Rights groups probe Azerbaijani crackdown

 

REF/RL

RFE/RL

Under pressure from human rights activists, a natural resources industry watchdog is reviewing whether to suspend Azerbaijan’s membership over Baku’s crackdown on civil society groups, Transitions Online reports”

The Extractive Industries Transparency Initiative (EITI) has dispatched a delegation to Baku to investigate the government’s recent moves against human rights groups and other nongovernmental organizations, according to the Financial Times.  A decision to suspend Azerbaijan would be a blow to the government, an early supporter of the decade-old initiative. EITI represents a coalition of governments, corporations, and civic groups that promotes open accountability of revenues from petroleum and other natural resources. …

Human Rights Watch has pressed the EITI to suspend Azerbaijan’s membership. “Azerbaijan’s government is squeezing activist groups to the breaking point while claiming to international audiences that it’s a leader on open civic participation and good governance,” Lisa Misol, a senior researcher at Human Rights Watch, said in a statement last month. “Azerbaijan is blatantly violating EITI rules, and EITI cannot afford to be complicit in this hypocrisy.” 

 

Freedom House

Freedom House

Three UN human rights representatives have also condemned Baku’s ham-handed treatment of activists and efforts to shut down critical groups. “We are appalled by the increasing incidents of surveillance, interrogation, arrest, sentencing on the basis of trumped-up charges, assets-freezing, and ban on travel of the activists in Azerbaijan,” UN special rapporteurs Michel Forst, Maina Kiai (right), and David Kaye said in a statement. …RTWT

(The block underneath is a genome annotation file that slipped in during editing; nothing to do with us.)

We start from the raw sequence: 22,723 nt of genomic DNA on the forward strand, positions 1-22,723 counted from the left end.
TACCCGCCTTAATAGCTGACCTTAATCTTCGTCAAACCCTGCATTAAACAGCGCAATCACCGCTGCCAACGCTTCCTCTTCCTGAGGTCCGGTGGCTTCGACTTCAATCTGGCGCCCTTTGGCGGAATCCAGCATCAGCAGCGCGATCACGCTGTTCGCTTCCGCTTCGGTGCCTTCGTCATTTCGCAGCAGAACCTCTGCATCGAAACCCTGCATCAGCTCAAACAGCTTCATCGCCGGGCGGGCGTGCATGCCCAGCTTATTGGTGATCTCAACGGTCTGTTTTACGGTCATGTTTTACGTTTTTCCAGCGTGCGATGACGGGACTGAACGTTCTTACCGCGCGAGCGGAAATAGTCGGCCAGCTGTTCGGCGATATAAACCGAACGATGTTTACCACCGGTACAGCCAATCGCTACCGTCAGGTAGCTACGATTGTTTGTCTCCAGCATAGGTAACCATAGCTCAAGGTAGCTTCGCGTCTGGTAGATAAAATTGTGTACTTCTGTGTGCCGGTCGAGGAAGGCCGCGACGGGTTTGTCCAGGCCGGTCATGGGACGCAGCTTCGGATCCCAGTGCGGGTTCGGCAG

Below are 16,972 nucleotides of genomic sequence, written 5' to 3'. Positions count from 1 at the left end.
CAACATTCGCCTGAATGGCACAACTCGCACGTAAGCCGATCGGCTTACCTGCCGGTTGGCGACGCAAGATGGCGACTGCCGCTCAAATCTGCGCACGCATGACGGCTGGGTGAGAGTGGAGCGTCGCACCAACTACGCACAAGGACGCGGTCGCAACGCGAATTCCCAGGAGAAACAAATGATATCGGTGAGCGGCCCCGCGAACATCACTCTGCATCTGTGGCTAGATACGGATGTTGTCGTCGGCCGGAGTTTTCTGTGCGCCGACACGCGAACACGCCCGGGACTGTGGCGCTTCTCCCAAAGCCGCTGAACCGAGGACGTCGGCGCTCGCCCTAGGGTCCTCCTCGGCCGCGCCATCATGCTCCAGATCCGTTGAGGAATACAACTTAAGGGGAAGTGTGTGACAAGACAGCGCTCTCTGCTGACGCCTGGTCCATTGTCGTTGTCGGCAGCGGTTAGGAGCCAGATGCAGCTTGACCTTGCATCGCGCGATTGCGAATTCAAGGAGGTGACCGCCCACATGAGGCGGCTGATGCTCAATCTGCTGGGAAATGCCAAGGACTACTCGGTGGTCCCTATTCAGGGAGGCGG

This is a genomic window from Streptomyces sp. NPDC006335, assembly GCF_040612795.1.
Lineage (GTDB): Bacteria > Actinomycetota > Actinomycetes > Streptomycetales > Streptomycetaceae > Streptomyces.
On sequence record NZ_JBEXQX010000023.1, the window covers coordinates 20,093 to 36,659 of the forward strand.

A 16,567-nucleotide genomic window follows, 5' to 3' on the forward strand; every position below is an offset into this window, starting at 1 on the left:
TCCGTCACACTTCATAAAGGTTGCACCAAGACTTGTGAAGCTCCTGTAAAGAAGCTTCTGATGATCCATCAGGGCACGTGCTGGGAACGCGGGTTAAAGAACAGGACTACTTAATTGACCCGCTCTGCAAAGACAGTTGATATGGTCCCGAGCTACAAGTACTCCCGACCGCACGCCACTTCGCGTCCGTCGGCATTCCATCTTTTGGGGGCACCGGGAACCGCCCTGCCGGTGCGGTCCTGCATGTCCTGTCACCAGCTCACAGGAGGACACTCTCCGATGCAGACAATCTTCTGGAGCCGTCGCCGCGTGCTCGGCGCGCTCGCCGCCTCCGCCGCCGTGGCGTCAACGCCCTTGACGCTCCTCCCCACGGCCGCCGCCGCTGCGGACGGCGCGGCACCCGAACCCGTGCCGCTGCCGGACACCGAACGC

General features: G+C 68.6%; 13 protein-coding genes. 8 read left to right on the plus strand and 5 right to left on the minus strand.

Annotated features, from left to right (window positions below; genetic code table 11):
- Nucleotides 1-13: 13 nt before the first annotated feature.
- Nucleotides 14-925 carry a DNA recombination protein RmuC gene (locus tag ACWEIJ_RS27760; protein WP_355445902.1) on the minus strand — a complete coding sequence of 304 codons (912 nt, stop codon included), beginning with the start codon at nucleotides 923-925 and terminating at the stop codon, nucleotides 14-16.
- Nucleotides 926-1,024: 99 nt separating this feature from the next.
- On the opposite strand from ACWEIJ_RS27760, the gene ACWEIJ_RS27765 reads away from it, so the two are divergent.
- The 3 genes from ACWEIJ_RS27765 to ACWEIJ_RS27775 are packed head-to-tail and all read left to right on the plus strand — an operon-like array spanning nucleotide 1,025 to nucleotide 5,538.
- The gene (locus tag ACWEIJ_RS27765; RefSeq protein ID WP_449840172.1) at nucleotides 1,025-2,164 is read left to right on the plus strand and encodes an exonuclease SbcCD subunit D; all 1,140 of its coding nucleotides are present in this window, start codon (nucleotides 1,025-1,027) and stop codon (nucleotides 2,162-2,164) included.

You are cordially invited to a reception with special guest Maina Kiai, executive director of InformAction and recipient of Freedom House’s 2014 Freedom Award. He will give brief remarks about key challenges to human rights in Africa and globally. 

Maina Kiai has campaigned for human rights in Kenya and internationally for the last 20 years. He founded the unofficial Kenya Human Rights Commission and later served as Chairman of Kenya’s National Human Rights Commission, earning a national reputation for his courageous and effective advocacy against official corruption and impunity following the violence that convulsed Kenya in 2008. Mr. Kiai has directed Amnesty International’s Africa Program, led the International Council on Human Rights Policy, and currently serves as UN Special Rapporteur on freedom of association and assembly.

RSVP

Kremlin targets journalists investigating deaths of Russian soldiers

 

Credit: BBC

Credit: BBC

Journalists investigating the deaths of Russian soldiers that news reports claimed were killed during Russia’s alleged involvement in Ukraine’s conflict have been targeted in a series of attacks since late August, writes Elena Milashina, Moscow Correspondent for the Committee to Protect Journalists. The attacks, mostly by unknown assailants, began after they tried to investigate the mysterious deaths of Russian soldiers.